• Step 3: Complete and submit the application. We will review your application and contact you if we have questions or need further clarification. 

Authorization for Distance Learning

Institutions seeking information on whether their distance learning activities may require authorization can complete the Distance Learning Questionnaire and FAX it to Degree Authorization - 360-704-6203.

Areas of Review

Authorized Institutions

  • Institutional mission/purpose.
  • Institutional policies and procedures (for programs offered, students enrolled).
  • Institutional infrastructure (facilities, student resources, and governing board).
  • Academic programs (curriculum, degree titles, admission and graduation requirements).
  • Faculty and staff qualifications.
  • Student services (advising, job placement, financial aid, and student conduct policies).
  • Financial stability (sufficient to sustain the institution’s purpose and commitment to students).
  • Recruitment materials and publications (accuracy of information, absence of misleading statements).
  • Closure procedures (to protect students if the institution were to close).

Religious Exempt Institutions
Certain institutions may qualify for an exemption from authorization based upon their strictly religious nature.

  • The religious nature of the institution (the institution’s name, mission/purpose, and objectives). 
  • The religious nature of the degree titles, programs, and curriculum.
  • Recruitment materials and publications (accuracy of information and absence of misleading statements).

Foreign Degree-Granting Branch Campuses
Institutions based in other countries may operate branch campuses in Washington State provided they meet the following criteria:

  • Authorization to operate as a degree-granting college or university in its home country. 
  • Programs that are begun and completed in the institution’s home country.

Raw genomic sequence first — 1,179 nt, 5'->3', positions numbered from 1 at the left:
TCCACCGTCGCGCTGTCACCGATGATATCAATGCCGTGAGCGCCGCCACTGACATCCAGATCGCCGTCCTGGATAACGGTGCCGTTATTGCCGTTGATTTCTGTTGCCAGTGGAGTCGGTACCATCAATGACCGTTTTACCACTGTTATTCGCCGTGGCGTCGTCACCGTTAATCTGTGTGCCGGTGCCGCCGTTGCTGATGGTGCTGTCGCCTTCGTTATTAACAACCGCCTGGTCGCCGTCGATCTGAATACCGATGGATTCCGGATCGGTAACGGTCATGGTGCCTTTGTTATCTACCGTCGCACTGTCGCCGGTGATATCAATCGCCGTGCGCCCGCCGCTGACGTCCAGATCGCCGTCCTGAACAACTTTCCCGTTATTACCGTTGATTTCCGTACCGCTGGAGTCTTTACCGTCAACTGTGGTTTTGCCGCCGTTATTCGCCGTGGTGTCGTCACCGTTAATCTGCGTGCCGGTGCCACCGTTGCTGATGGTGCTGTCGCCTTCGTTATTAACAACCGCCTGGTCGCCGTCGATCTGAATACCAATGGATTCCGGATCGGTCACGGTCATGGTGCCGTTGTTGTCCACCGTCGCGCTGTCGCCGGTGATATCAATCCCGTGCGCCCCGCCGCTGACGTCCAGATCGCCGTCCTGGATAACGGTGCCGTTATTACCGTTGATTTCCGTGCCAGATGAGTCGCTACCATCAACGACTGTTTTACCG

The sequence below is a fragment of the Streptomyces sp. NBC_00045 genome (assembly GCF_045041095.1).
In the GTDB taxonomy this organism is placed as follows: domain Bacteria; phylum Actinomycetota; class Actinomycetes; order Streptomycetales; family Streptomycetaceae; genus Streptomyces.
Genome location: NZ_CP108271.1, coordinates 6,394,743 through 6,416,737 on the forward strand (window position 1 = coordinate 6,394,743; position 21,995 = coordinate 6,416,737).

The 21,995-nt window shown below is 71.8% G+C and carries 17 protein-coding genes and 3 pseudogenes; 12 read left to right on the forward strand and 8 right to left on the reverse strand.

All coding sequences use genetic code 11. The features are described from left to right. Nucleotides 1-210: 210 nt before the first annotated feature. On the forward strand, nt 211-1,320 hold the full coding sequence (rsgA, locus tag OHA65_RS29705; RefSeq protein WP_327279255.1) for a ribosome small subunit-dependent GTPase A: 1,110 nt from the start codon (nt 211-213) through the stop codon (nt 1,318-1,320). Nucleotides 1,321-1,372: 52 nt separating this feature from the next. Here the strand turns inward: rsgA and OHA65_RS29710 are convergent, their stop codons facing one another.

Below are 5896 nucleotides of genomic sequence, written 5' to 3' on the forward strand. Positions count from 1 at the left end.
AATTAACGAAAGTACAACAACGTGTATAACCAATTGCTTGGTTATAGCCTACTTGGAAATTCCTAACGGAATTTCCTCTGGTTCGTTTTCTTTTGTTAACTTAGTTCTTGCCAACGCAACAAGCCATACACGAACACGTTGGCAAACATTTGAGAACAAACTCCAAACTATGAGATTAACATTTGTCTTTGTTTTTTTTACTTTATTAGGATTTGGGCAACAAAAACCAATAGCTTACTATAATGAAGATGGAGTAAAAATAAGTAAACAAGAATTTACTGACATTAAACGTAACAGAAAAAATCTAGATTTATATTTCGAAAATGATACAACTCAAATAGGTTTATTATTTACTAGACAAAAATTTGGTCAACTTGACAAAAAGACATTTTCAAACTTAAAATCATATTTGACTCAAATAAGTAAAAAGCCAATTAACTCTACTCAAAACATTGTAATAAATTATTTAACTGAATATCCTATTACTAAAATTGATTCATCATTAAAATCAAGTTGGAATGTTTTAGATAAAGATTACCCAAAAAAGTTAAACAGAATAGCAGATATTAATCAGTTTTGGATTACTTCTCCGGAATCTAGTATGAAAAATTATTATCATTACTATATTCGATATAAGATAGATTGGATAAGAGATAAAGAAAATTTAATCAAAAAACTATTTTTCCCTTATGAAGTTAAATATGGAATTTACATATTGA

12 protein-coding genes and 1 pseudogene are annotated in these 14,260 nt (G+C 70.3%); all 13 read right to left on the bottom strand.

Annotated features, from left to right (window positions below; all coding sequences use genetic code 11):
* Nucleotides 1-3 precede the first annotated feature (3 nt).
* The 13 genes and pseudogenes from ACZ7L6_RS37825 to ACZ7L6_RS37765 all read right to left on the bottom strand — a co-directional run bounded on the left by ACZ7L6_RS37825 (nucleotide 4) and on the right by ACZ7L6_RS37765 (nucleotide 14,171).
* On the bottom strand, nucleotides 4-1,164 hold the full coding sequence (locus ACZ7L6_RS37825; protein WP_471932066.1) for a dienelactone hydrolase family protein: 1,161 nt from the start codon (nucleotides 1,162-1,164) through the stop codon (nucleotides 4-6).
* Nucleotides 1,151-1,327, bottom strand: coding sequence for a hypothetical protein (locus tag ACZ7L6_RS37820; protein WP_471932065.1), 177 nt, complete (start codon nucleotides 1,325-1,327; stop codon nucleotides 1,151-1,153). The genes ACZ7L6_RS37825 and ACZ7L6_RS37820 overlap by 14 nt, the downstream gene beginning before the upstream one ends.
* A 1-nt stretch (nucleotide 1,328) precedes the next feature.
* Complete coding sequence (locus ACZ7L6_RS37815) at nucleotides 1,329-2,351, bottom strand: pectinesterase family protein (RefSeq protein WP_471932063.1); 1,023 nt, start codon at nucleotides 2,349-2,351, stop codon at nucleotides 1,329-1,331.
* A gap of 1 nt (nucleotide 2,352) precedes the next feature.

Specifically, students must:

  • Have received academic credit for courses completed at the institution in its home country.
  • Receive academic credit toward their degrees for courses completed at the branch campus in Washington.
  • Return to the institution in its home country to complete their degrees. 

Other Resources

Licensing Entities: The Workforce Training and Education Coordinating Board licenses private career schools that offer diplomas and certificate programs of a vocational or technical nature. 

Accreditation: Private organizations—not the state of Washington—accredit institutions and their programs (accredited institutions operating in Washington are also required to be authorized or exempted by the Council).

Accreditation is a means of self-regulation and peer review by the educational community and may cover specific programs or an entire institution. The accreditation process is voluntary and can take up to 10 years. In general, schools must operate for at least two years before they can apply for accreditation. 

The Council has prepared a list of accrediting associations recognized by the agency and the U.S. Department of Education. The U.S. Department of Education reviews some accrediting organizations and maintains a list of those it recognizes. To learn more, visit the U.S. Department of Education website.